You are here

Justice News

Department of Justice
U.S. Attorney’s Office
District of Maryland

Thursday, December 10, 2015

Jeffrey Cohen Sentenced to 37 Years in Prison in Massive Insurance Fraud Scheme

Defendant Fraudulently Obtained More Than $100 Million in Premiums from Thousands of Insureds for His Personal Benefit; Then He Planned to Kill Attorneys, Judge and Government Official

Baltimore, Maryland – U.S. District Judge William D. Quarles, Jr. sentenced Jeffrey Brian Cohen, age 40, of Reisterstown, Maryland, today to 37 years in prison followed by three years of supervised release for wire fraud, aggravated identity theft, making false statements to an insurance regulator and obstruction of justice.  Judge Quarles also entered an order requiring Cohen to pay restitution of $137 million, and will order forfeiture.

The sentence was announced by United States Attorney for the District of Maryland Rod J. Rosenstein; Special Agent in Charge Kevin Perkins of the Federal Bureau of Investigation; Special Agent in Charge Andre Watson of U.S. Immigration and Customs Enforcement’s (ICE) Homeland Security Investigations (HSI); Special Agent in Charge Thomas Jankowski of the Internal Revenue Service - Criminal Investigation, Washington, D.C. Field Office; and Postal Inspector in Charge David G. Bowers of the U.S. Postal Inspection Service - Washington Division.

U.S. Attorney Rod Rosenstein stated, “The evidence demonstrated that Jeffrey Cohen was a chronic con artist who was planning to commit murder to prevent his fraud schemes from coming to light.”

“Cohen’s substantial criminal conduct may have benefited him short-term, but now Cohen is being held accountable for his criminal actions,” said Thomas Jankowski, Special Agent in Charge, IRS Criminal Investigation, Washington D.C. Field Office.  “Today's sentencing stands as an example that IRS-CI, along with the U.S. Attorney’s Office and our law enforcement partners, will continue to investigate and prosecute crimes involving financial fraud.”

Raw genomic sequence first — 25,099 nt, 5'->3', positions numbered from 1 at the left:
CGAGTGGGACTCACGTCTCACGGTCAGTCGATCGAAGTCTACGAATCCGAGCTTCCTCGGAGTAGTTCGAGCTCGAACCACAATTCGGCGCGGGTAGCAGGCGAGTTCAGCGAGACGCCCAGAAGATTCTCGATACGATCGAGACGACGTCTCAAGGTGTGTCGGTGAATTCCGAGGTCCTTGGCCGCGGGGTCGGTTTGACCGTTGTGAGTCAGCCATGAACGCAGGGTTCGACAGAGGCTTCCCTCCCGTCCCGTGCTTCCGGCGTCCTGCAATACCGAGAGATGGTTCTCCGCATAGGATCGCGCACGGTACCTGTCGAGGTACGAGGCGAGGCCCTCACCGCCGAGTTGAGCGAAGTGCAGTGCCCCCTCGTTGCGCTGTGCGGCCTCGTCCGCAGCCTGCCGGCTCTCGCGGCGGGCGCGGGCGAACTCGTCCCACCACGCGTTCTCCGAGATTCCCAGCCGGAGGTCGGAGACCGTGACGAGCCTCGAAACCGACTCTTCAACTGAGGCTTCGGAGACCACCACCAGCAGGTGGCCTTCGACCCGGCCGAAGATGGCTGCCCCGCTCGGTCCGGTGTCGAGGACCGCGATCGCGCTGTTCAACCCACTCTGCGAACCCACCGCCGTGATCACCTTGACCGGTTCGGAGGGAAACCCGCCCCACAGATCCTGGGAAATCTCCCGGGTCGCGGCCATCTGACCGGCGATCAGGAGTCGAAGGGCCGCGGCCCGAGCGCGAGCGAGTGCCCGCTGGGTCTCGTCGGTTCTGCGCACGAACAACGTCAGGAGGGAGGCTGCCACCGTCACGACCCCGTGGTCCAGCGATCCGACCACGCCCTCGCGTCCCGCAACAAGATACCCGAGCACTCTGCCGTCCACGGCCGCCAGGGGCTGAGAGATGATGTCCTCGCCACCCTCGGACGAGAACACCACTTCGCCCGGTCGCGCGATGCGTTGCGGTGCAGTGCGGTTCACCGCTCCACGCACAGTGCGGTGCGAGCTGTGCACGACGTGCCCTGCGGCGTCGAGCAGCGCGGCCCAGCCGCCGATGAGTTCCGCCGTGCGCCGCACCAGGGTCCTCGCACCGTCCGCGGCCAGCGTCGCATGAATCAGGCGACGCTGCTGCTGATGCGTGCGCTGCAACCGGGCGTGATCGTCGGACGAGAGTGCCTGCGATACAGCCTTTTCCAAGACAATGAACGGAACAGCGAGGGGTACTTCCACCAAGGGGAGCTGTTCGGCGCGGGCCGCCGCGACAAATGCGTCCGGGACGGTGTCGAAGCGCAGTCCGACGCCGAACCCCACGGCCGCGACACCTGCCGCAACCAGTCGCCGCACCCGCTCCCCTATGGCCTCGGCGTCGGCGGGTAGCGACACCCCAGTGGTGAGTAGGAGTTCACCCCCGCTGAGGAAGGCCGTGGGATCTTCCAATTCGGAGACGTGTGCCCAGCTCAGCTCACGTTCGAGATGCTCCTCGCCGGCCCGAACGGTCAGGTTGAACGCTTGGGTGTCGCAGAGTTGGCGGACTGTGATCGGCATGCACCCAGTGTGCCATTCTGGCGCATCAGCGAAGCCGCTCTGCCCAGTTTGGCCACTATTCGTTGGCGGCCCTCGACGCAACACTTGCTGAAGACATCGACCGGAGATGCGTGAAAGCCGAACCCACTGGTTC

“Postal Inspectors are proud to have worked with our federal law enforcement partners to end a widespread insurance fraud affecting businesses all over the U.S.,” stated Inspector In Charge David Bowers of the U.S. Postal Inspection Service. “But we are just as proud that the investigation may have prevented more dangerous activities from occurring.”

After four days of trial, Cohen pleaded guilty to the offenses on June 5, 2015. According to his plea agreement, Cohen acted as the president and chairman of the board of a Delaware corporation Indemnity Insurance Corporation RRG (Indemnity).  Cohen previously controlled a District of Columbia corporation called Indemnity Insurance Corporation of DC, Risk Retention Group (Indemnity-DC), which was a predecessor entity to Indemnity.  Both companies were located in Sparks, Maryland, and provided general liability insurance, liquor liability insurance, and excess liability insurance coverage to their customers, which were individuals and companies involved in the entertainment industry, such as nightclubs, concert tours, and special events.  Both companies operated in several states, including Maryland.

The Delaware Insurance Commissioner and the DC Insurance Commissioner were charged by law with the responsibility of protecting insurance policyholders and the general public by regulating insurance companies and risk retention groups and their products to ensure among other things, that insurance companies and risk retention groups had the ability to pay claims.

Cohen admitted that from January 2008 to the fall of 2013, Cohen obtained insurance premiums by falsely representing the financial status of Indemnity and other Cohen controlled entities to some policyholders, a rating agency, independent financial auditors, the DC Insurance Commissioner and the Delaware Insurance Commissioner.

Specifically, Cohen created false financial documents, including bank statements, letters of credit, and confirmations of bank account balances.  Cohen transmitted some of these false documents to A.M. Best in order to obtain financial ratings for Indemnity and Indemnity-DC that were not based on the companies’ true financial condition. Cohen then touted the A.M. Best ratings to potential policyholders, policyholders, and regulatory agencies. Cohen also transmitted false emails, management representation letters, financial statements, and other documents to the auditing firms Marcum and BDO, so the auditors would provide an unqualified audit opinion on Indemnity-DC and Indemnity financial statements that Cohen knew were false. Cohen used the name and identity of a bank official to create a false bank confirmation.

According to court documents, as of 2013, Cohen paid himself more than $96,000 a month.  He lived in a multi-million dollar house in Florida, and maintained homes at different points in Phoenix, Reisterstown and Baltimore Maryland.  He purchased luxury cars including a Bentley and Aston Martin.